I've read in the past somewhere that strip lighting tends to be "pickier" with the signal strength than bullet nodes in order to function properly, so here's some background info on my setup:
I bought a bunch of 12V WS2811 bullet nodes to go with my Falcon F16-V1 controllers back in 2015 and bought a few µAmps and Afterburners as extra "insurance" just in case some of my longer cable runs didn't work with the signal that the F16-V1 provided. Much to my delight, all my bullet nodes worked--even the Cat 5E run to the peak of my roof that was 47 feet long!
Fast-forward to 2019 and I'm adding strip lighting to my eaves/soffits/gutters. I tried hooking a sample of strip lighting to my longest 47-coot cable, hooked it up to my F16-V1, put the jumper into test mode, plugged it in, but only the first "pixel" sort of glowed greenish-blue with a pulse whose timing would co-incide with the RGB colour change sequence.
Okay, I thought... if I was able to drive bullet pixels 47 feet away, surely I'd be able to install an Afterburner for an extra signal boost to get my strip lights to recognize the data signal. So, following the install instructions of switching out the chip from the board and installing the new resistor arrays (I didn't bother soldering on the LEDs at this point), I turned on the controller again...
... same result. :( What have been the typical max distances that people have been able to achieve with strip lights vs. bullet nodes when using the same length wire?
You should get pretty much exactly the same distance as they are the exact same IC in the nodes and strip. If you aren't getting the strip lighting up at all before or after the uAmps then check things off in the following order-check that your voltage is correct. Strip and nodes both come in 5V or 12V
-check that you are definitely supplying data to the correct end of the strip-check that the strip works correctly if connected directly to the controller (if it doesn't then it may be due to the fact WorldSemi changed the 2811 spec which meant firmware changes may be needed)-check that the nodes work at the end of the cable run with the uAmp in place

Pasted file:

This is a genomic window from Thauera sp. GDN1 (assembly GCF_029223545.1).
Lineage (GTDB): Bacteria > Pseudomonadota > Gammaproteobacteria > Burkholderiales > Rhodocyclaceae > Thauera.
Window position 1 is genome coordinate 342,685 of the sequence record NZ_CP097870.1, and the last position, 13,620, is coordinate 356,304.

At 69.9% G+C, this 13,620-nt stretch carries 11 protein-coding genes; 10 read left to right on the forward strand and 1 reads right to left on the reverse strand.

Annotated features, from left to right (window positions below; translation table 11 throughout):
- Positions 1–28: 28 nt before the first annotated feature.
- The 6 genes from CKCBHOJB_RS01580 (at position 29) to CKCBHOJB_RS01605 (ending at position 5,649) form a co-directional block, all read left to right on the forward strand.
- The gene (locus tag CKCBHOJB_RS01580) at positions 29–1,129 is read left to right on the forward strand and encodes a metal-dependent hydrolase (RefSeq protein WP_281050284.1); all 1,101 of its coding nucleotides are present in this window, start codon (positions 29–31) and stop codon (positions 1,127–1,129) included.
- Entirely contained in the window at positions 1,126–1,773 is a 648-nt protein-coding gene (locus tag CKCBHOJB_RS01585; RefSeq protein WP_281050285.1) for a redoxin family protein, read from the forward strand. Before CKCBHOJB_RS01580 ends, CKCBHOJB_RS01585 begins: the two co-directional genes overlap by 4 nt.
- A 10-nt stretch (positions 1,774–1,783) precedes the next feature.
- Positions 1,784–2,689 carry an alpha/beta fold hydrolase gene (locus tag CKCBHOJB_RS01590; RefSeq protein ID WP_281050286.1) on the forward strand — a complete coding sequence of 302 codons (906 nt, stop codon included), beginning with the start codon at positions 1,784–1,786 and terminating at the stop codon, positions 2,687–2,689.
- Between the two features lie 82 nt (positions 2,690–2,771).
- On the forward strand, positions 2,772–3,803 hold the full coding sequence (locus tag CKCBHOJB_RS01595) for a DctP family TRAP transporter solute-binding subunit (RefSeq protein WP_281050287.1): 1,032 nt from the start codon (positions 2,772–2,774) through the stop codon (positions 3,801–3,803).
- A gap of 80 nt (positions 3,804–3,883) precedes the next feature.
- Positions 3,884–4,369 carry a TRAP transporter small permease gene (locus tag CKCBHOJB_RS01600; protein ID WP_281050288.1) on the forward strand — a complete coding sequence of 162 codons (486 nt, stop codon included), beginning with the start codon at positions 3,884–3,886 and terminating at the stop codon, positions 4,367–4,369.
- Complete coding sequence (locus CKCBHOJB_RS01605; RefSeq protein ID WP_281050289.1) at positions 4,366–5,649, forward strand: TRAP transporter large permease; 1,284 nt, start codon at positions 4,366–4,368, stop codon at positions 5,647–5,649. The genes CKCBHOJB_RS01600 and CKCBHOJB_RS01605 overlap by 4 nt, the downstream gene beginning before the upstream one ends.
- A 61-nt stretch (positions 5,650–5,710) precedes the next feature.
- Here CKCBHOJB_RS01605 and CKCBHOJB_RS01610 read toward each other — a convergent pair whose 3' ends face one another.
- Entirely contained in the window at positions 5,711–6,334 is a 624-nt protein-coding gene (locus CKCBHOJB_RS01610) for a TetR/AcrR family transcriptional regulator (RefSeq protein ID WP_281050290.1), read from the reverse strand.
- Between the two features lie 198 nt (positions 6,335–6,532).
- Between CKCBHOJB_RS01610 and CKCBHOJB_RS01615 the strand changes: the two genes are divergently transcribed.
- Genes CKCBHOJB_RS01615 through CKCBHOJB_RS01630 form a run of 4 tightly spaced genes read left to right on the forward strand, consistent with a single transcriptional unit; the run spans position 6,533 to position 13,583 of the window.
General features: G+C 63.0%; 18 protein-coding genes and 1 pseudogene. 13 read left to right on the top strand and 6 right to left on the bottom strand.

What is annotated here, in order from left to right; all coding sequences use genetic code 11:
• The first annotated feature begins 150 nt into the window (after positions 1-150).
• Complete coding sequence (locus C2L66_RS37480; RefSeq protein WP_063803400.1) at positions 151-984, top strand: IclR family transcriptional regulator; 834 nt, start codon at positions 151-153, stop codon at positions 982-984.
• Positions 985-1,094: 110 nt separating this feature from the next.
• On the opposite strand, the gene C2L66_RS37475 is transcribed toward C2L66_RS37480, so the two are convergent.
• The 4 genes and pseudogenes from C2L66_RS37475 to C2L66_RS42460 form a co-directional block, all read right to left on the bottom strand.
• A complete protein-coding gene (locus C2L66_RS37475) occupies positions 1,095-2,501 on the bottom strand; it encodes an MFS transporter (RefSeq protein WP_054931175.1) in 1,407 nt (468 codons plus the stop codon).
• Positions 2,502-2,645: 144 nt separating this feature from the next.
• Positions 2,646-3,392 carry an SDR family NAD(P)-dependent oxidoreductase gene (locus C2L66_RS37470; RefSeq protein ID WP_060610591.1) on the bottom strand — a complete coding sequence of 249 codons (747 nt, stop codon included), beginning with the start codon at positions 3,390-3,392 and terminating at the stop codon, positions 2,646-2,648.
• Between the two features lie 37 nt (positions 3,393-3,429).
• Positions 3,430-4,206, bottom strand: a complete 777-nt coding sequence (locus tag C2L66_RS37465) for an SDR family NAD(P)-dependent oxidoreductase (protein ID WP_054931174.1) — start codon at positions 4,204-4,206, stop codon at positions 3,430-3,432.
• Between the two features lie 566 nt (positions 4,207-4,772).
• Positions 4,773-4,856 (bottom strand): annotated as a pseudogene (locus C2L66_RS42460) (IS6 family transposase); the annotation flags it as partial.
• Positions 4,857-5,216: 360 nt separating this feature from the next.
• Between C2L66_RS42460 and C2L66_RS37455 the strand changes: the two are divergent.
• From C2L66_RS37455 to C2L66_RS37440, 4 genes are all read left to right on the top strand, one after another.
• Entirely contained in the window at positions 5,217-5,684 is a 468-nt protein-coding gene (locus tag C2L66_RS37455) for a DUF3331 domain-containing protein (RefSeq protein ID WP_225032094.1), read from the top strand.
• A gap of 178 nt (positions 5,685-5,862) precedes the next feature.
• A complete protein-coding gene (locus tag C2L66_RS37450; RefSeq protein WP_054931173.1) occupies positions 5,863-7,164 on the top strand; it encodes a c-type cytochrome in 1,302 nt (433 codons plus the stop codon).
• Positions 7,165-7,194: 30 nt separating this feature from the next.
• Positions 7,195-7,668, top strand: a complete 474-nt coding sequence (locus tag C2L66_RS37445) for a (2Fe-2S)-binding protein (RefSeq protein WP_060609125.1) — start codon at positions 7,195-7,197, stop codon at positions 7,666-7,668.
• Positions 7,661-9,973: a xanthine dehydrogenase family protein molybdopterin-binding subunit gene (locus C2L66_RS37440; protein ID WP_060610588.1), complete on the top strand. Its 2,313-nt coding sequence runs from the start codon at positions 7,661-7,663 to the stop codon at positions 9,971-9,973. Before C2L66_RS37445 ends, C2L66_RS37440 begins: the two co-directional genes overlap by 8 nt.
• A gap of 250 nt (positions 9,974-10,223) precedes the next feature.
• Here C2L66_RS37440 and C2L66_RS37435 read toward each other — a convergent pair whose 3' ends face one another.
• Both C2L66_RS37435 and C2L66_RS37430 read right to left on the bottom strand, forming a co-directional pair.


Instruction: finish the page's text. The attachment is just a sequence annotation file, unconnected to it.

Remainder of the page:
I've personally never had distance issues with common cable lengths of 10m (33ft) from the pixel controller but typically much less than that from prop to prop.
I can't remember where I read that the distance to the first "pixel" for strip lights was shorter, but I do seem to be experiencing it.
I haven't put any µAmps in-line onto the cables at this point, but I know it's not a matter of 5V/12V, data going in the right/wrong end of the strip, or bad/botched soldering/cables because my strip lights work with shorter data/power cables, and my bullet pixels work fine with the 47-foot cable.
I was about to post the question to everybody (or Dave Pitts) to ask if the F16-B is known to send a stronger/cleaner signal over greater distances than the F16-V1 because my longest run at 47 feet long connects to my F16-B... and then realized that each controller uses a different pinout order for Data, 12V, and Ground.
So, I quickly run to the garage to swap the wiring on the pinouts for my 47-foot cable, hook my strip lights to the F16-V1 I use to test my lights as I assemble them, and it all works!
I have mixed feelings now. First, I'm embarrassed... but I'm now happy that I don't need to deal with in-line signal amplification. :D
P.S. I should have known better since I've been working with pixels for four years now, but since I haven't been actively using them for about 8 months, I guess I'm getting a bit rusty on the common sense here.
The F16v1 did not have nearly the distance to first pixel as the V2 and V3.
There was an "Afterburner" module made by Dan Kulp that replaced the final output amp and improved the "dtfp"
Either way, me personally getting 47 feet in real-world conditions is good enough for my needs! I don't know if CAT5 cable makes a difference, but that's what I use...